- Autonomous Recovery Experimental System (ARES): Autonomously fly a guided full-scale payload to a landing site.
- Flight Data: Design and produce a flight data board
- Ground Control: Develop a reliable, highly functional ground control software system with OpenMCT
- Launch Operations: Complete development of propulsion and fill controllers to remotely complete fill and ignition during testing and launch.
- Networks & Communications: Produce a solution to reliably connect all computers on & off the rocket and support live pad video.
- Testbed: Develop a thermal chamber and hardware-in-the-loop I/O box and software to interface with Launch Ops and Flight Data controllers.
Purpose: Develop and build a drone to integrate with on-board systems and deploy on rocket descent.
- Develop electrical, control, and structural systems for the drone.
- Integrate payload components with rocket structures.
- Simulate rocket flights and test deployment of payload.
- Research and procurement of sensors and materials for payload.
Skills: CAD, Machining, 3D printing, Basic circuitry, programming, Inter-team communication
- Structures: This group will be responsible for constructing the mechanical aspects of the rocket launched drone.
- Electronics: This group will be responsible for designing the circuitry and electronic controls of the drone.
- Controls: This group will be responsible for writing the software and control algorithms that allow the drone to fly and deploy safely.
Purpose: To provide the rocket with safe, efficient, and reliable propulsion to achieve an altitude of 30,000 feet.
- Rocket motor development (including but not limited to chemical composition and filling/igniting mechanisms)
- Development of reliable rocket performance modeling
- Reduce the cost of rocket with conservative static tests and light parts
- Work with avionics to embed sensors in the motor for temperature and pressure measurements
- Static testing the propulsion system at a remote test site
Skills: CAD, MATLAB, P&ID, Labview, FEA, CFD, Manufacturing: manual lathe and mill, Test Engineering, Integration, Design – rocket motor/fluid systems/test facilities/structures
- COPVs (Composite Overwrapped Pressure Vessels): Dedicated to the development and testing of COPV tanks for use on a bi-propellant rocket system.
- Metal Tanks: A project in charge of designing, manufacturing, and testing metal pressure vessels for use on the bi-propellant rocket.
- System Interconnects: Designs and assembles the internal propellant routing within the rocket along with propellant injection actuation valve systems.
- Valve Bay Structures: In charge of manufacturing the bulkheads and supporting pillars between all propellant tank interfaces.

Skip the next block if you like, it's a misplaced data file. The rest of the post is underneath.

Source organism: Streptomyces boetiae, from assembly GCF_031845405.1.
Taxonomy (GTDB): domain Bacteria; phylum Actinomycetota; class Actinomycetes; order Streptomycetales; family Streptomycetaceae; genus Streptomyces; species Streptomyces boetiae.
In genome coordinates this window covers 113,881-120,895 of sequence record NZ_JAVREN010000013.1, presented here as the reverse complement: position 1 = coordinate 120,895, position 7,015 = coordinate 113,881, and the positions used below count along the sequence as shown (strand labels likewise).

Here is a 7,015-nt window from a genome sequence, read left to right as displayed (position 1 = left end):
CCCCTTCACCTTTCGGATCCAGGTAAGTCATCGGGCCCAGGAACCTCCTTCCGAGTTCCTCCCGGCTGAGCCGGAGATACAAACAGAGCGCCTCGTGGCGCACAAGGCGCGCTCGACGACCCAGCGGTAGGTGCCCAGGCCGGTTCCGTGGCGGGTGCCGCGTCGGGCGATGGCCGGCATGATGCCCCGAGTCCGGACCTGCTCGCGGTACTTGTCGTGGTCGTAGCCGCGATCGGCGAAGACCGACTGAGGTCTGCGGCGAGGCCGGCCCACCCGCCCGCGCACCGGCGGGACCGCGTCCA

- Ignition: Responsible for designing, manufacturing, and testing ignition methods for our bi-propellant engine.
- Thrust Chamber Assembly: In charge of designing and manufacturing the propellant injector, thermal protections system, combustion chamber, and nozzle of the rocket engine.
- Remote Fill: Develops and manufactures a remotely controlled propellant feed system from the bottle supply to the rocket.
- Ground Ops: Dedicated to ensuring the team is capable of static firing and launching through the development of support infrastructure such as test stands and launch rails.
- Regenerative Cooling R&D: Develop a regeneratively cooled rocket engine prototype with a heavy emphasis on thermal analysis currently.
Building a rocket requires the team to remain proactive with administrative support. Without funding, materials, material budgeting, budget forecasts, campus and community promotion, or future team members, there is no rocket. The business team maintains these aspects SARP, and helps support the technical teams. Experience on the business team may consist of working with companies to navigate sponsorship, reaching out around campus to promote the team, planning and organizing fundraisers, managing the documentation of each of the technical teams, financial analysis of past and future budgets and team spending, and generally being a liaison between the technical aspects of SARP and the community. This team is comprised of engineering and business students who are dedicated to supporting the financial, marketing, and community outreach aspects of building a rocket. Those on this team have the opportunity to maintain flexible roles in both business and technical teams.
- Design: Create graphic designs for the SARP logos, merchandise, website, and social media.
- Social Media / Outreach: Ensure consistent and effective communication of SARP work through social media.
- Photography / Video: Document both technical and member development on SARP and create videos to share.
- Finance: Handles sponsorship communication and budgeting/purchasing on the team.
- Member Events / Relations: Develop events to connect the SARP community and organize the end-of-year SARP rocket unveiling event.
Pacific Impulse – 2019-2020
Currently in development, navigate to Rocket > Pacific Impulse for information on the current design.
Boundless – 2018
Big Dawg – 2017
Hybrid Rocket III – 2016
Hybrid Rocket II – 2015
Hybrid Rocket I – 2013
STEVe – 2009